On July 18, 2019 members of the Young Wig Network got a broadcast message to their WhatsApp group from Senator Iyere Ihenyen, Esq encouraging them to partake in the SWOT analysis for lawyers, and I asked what is SWOT?

And then he went further to enlighten the house, SWOT is an abbreviation for Strength, Weakness, Opportunities and Threats. SWOT is a very useful way of discovering your strength in the industry, understanding your weaknesses, identifying opportunities around you, and managing any threats that come your way.

According to Senator Iyere Ihenyen, “A SWOT analysis is essential for anyone who wants to maximize his or her ability; it helps a legal professional find career path, develop career options, and help utilize the opportunities in the industry.”

A 21st century lawyer is not just a person but a professional brand that exists just as business outfits do, because in today’s market, a legal professional is not just an individual, but a brand, a professional brand with competing professional colleagues. Which then begs the question, how does an interested legal professional use SWOT analysis to reposition his or her legal career?

The first step is to identify your strength, what are the things you know you are great at? What do others say you are great at? What do you do better than anyone else? What unique resources can you draw upon that others can’t? What do people see as your strengths? What makes you stand out from the crowd? What is your professional Unique Selling Proposition (USP) that makes you stand out from the crowd? Answers to these questions will reveal the inner strength of a legal professional.

Second step is to spot your weakness(es) before it destroys your legal career. In the words of George C. Lichtenberg “[o]nce we know our weaknesses they cease to do us any harm”. To spot weaknesses as a legal professional one must answer questions like, what do you struggle with? Are there tasks that you don’t perform well or areas you receive criticism on? When do you struggle with them and why? Do you lack experience, credentials or skills? What makes you lose confidence? What are those things your competitors will confidently identify as your weakness if they are to analyze you?

Third step is to identify opportunities, and opportunities are a matter of perspective, if you don’t see opportunities around you it is because you have not positioned yourself in the right place. To expand career opportunities, a legal professional must learn to network, invest in professional development, engage in volunteering works, explore new or emerging areas in law, take advantage of new legislations or regulations, acquire soft skills that stand you out, and think local but act global.

Lastly, is to spot the threats that are waiting to happen, or likely to reduce your performance as a legal professional like poor funding, disruptive technologies, competition, weak academic performances, poor communication skills etc. So to make this practical I did the SWOT analysis, and discovered the following;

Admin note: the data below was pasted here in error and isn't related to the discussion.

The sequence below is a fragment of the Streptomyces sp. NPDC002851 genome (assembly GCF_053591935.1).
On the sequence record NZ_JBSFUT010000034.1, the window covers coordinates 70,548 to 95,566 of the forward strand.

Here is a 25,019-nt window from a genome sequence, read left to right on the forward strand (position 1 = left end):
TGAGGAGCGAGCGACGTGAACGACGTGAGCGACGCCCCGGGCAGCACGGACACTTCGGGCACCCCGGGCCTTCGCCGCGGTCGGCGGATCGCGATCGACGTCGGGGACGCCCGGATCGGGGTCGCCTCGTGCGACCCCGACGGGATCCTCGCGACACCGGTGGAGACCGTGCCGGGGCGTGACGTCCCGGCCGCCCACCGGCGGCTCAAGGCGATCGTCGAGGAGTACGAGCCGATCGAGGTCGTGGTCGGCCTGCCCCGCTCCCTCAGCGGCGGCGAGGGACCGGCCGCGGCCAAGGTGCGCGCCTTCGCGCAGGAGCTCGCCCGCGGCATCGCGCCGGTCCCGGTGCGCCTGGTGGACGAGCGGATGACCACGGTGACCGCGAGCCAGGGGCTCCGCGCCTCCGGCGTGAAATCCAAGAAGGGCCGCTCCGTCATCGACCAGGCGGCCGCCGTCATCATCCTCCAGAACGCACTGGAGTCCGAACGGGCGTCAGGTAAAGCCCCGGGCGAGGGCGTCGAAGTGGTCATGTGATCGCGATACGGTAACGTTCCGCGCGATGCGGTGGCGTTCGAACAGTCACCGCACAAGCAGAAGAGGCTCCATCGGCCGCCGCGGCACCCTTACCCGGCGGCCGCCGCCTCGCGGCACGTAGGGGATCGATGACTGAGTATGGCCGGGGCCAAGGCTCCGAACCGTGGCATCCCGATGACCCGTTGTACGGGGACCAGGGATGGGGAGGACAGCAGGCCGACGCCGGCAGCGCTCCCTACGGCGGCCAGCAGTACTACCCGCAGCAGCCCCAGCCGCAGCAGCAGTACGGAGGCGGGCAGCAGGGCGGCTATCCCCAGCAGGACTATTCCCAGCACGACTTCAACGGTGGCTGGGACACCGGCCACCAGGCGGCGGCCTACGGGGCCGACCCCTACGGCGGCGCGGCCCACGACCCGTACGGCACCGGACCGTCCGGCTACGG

My strength(S) is writing, and known by colleagues for my passion in media and journalism, weakness (W) is financial mismanagement, inability to save, opportunities (O) are the free time I have to engage in other areas of law like probate, properties and corporate governance, since I am not a fan of litigation, and the threat (T) being the fact that there are not many who appreciate a lawyer engaged in practice other than litigation, and there are few law firms with platforms to improve media and journalism. So what next, after my SWOT analysis?

Mr Senator Iyere Ihenyen went further to explain how to reposition after a SWOT analysis: 1. Invest more resources, i.e time and money, in developing your strengths; imbibe interdisciplinary approach to law by finding your own path in media law. 2. With your strengths, you don’t only connect to opportunities around you, but create opportunities for yourself. For example, media lawyers are like water in the Sahara desert in this part of the world, thus, you can create opportunities for yourself by creating a media law firm or partnering with others. Finally by focusing on the strengths and opportunities in one (1) and two (2) above weaknesses will be deemphasized and career threats minimized.

Becoming successful in the industry is a journey, not a destination, thus I urge every legal professional to take the SWOT analysis to reposition themselves in the profession. The 21st generation lawyer has to do things differently to get a fruitful and rewarding result.


Do send your comment{s}, observation{s} and recommendation{s} to danielbulusson@gmail.com, follow on twitter @bulussdan, or like our page on www.facebook.com/theadvocatewithdaniel bulusson

Law of Armed Conflict: Principles and Concepts is a book that sets out to disseminate, promote and strengthen the knowledge of International Humanitarian Law (IHL) .

The book has 30 Chapters and 802 pages with a bibliography and index.

Written By Dr. Hagler Sunny Okorie

To Order: 08028636615, 08032253813 or 08037667945 or Princeton & Associates Publishing Co. Ltd No. 9 Ezekiel Street off Toying Street, Ikeja, Lagos Or Winners Chambers, No. 135 Ehi Road by Mosque Street beside First Bank, 3rd Floor back, Aba, Abia State or Faculty of Law, Abia State University, Umuahia Campus.